Wednesday, October 2, 2013

Cameron Todd Willingham: "The Statesman" says there is enough newly obtained evidence of prosecutorial misconduct leading to his wrongful execution to warrant "a thorough - and open - state investigation."


The Innocence Project has announced that it has discovered new evidence  of  possible prosecutorial misconduct which, if proven true, will indicate that a prosecutor deliberately took steps to secure false testimony which led  inevitably  to the execution of Cameron Todd Willingham, an innocent man. The call for a thorough investigation into this wrongful execution  comes from the Innocence Project,  a highly credible organization that does not make such allegations lightly. The Innocence Project is acting in concert with  surviving relatives who have been consistently sought  answers so that there will be no other Cameron Todd Willingham's - and with  Michael Morton,  who has  personally experienced   prosecutorial corruption in Texas on a scale  similar to that alleged in the Willingham case.  Now that the Innocence Project's  disturbing allegations have been made public, there is no way to put them back into the bottle. Unless they are investigated in an open, public way, they will fester and eat away at public confidence in  Texas's criminal justice system.  Barry Scheck, co-founder of the Innocence Project,  is asking members of the public to write the Texas Board of Pardons and Paroles and Governor Rick Perry  and ask them to thoroughly investigate the wrongful execution  of Cameron Todd Willingham. I am adding my voice to this call, and hope that the readers of this Blog will respond as well.

Harold Levy; Publisher; The Charles Smith Blog;

EDITORIAL: "Open, thorough investigation needed in Willingham case," published by The Statesman on September 30, 3103.

GIST: "The evidence thus far says faulty arson claims were used to convict the Corsicana man for setting fire to his house and killing his three young daughters. Prosecutorial misconduct also may have contributed to Willingham's conviction, according to evidence presented last week by the Innocence Project. The group asked Gov. Rick Perry last week to order a state investigation into whether Willingham was wrongfully executed in 2004 and should be posthumously pardoned. The Innocence Project previously supported fire research that led to a report by the Texas Forensic Science Commission that discredited the arson claims used to convict Willingham.........Willingham's prosecutors continued to maintain he was guilty. They pointed to witnesses who said they found Willingham inadequately upset during or after the fire. And faulty fire evidence aside, prosecutors said they had information from a jailhouse informant that Willingham had admitted setting the fire. A statement made by the informant, Johnny Webb, possibly points to prosecutorial misconduct, the Innocence Project said last week. Webb claimed Willingham had confessed his crime to him while the two men sat in jail, but the Innocence Project said it has evidence the prosecutor who tried Willingham elicited false testimony from Webb and later reclassified his crime from aggravated robbery to robbery to reduce his 15-year prison sentence. Webb claimed in 2000 that prosecutors had asked him to lie, the Innocence Project said. But Webb's statement was never given to Willingham's attorneys before he was executed in 2004. The two opposing sides in the Willingham case are each convinced they're right. Death penalty politics shape the debate. Those who believe in Willingham's innocence think he was wrongly executed. Those who maintain Willingham's guilt, such as Perry, say the state has never executed an innocent man. We are in no position to pass judgment on Willingham's guilt or innocence. But there is enough evidence to warrant a thorough - and open - state investigation. Otherwise, Willingham's case is doomed to haunt criminal justice in Texas."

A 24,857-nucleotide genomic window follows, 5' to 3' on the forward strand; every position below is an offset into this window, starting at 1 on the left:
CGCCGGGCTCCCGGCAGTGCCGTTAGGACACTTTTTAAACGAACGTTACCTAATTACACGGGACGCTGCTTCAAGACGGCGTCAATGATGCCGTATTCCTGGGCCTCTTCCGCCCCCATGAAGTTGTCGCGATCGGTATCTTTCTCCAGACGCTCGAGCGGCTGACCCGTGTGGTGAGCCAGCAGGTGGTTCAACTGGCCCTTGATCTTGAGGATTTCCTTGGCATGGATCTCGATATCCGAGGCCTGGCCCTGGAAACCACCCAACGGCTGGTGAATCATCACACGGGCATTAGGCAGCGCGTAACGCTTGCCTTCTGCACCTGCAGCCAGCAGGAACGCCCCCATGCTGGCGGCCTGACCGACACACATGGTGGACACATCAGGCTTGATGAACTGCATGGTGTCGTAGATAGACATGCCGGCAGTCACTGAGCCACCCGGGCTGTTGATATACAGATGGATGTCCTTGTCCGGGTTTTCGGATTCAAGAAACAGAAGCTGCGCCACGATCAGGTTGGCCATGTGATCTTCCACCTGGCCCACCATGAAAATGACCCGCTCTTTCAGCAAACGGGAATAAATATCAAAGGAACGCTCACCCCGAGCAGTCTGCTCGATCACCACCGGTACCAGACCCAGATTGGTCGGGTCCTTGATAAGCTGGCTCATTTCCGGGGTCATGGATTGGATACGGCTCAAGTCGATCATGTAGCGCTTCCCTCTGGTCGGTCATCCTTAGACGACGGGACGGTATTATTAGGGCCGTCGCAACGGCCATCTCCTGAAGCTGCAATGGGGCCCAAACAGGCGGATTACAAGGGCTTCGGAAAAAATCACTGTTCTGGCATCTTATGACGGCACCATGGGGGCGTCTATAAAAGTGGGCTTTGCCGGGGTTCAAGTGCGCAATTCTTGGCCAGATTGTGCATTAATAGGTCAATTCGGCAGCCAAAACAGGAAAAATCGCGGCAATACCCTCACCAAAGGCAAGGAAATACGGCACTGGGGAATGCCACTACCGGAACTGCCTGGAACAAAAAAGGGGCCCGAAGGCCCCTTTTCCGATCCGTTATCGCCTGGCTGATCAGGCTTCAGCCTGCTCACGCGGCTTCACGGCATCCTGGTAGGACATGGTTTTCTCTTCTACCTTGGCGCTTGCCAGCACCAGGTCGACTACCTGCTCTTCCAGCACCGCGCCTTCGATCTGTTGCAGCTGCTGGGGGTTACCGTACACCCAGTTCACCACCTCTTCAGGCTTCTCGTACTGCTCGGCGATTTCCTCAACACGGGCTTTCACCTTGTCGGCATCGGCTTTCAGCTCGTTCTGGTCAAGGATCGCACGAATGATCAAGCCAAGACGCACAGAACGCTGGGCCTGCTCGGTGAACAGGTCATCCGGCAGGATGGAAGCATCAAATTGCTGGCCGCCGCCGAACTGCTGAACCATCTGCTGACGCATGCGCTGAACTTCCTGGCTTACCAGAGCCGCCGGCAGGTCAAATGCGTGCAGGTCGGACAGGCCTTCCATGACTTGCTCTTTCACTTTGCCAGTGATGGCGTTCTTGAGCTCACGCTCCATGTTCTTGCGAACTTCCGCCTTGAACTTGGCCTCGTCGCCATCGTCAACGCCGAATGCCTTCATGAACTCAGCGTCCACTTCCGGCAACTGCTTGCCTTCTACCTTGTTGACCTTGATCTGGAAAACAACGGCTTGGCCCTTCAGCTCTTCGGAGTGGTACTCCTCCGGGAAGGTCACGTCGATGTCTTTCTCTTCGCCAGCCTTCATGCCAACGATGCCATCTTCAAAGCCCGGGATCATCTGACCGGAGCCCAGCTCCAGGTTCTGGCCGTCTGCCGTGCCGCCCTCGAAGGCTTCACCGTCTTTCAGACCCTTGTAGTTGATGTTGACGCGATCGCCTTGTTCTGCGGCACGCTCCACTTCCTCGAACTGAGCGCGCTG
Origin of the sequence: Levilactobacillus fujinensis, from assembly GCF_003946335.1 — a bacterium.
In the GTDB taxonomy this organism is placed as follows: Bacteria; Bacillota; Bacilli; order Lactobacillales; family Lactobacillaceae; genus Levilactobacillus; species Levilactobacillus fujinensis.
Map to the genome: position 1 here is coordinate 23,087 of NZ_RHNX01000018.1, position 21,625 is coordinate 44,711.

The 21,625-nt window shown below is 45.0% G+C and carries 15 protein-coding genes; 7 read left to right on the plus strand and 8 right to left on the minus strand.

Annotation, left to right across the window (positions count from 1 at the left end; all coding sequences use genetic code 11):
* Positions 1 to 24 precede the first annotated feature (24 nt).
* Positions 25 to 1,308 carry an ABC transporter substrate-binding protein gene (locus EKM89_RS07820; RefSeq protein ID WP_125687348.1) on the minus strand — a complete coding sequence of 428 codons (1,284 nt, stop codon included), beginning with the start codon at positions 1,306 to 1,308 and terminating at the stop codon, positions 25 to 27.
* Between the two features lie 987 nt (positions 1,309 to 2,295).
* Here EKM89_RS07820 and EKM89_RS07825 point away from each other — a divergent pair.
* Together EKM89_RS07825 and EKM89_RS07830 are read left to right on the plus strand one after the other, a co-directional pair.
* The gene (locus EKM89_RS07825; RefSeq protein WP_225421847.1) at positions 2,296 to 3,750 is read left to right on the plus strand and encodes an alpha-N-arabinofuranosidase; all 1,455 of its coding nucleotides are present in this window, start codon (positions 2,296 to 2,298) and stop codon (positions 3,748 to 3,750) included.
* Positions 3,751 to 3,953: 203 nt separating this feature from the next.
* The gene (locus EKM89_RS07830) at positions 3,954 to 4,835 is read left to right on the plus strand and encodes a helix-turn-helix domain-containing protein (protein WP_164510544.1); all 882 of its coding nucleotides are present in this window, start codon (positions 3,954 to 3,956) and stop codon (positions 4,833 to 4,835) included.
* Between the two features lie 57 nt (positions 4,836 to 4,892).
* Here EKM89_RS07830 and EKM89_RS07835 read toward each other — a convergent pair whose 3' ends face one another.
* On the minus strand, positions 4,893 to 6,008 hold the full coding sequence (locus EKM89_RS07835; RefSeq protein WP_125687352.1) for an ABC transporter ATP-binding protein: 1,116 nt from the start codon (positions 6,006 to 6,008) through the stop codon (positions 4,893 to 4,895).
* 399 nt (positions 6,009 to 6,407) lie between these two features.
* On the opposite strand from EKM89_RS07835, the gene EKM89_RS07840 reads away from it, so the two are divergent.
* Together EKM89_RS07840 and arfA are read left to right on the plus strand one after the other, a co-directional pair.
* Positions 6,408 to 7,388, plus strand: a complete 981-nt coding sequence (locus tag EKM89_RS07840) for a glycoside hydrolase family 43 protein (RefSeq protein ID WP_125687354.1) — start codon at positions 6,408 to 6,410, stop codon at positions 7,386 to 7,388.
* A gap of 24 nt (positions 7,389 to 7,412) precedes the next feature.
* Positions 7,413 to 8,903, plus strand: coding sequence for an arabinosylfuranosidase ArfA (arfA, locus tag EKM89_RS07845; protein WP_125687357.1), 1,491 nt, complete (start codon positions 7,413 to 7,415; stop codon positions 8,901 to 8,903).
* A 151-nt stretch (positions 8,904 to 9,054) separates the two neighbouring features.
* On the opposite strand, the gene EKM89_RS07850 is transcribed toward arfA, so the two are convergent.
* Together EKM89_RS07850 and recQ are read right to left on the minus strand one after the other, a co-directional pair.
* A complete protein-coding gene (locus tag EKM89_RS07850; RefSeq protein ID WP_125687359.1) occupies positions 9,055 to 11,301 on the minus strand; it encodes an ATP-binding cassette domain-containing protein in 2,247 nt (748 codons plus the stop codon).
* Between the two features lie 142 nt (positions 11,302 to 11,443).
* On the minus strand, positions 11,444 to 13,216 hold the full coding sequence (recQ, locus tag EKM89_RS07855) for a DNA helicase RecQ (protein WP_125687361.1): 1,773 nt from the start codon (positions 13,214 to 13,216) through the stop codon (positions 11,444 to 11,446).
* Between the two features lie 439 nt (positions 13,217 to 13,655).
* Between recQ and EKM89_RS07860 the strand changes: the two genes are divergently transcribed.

The entire story can be found at:


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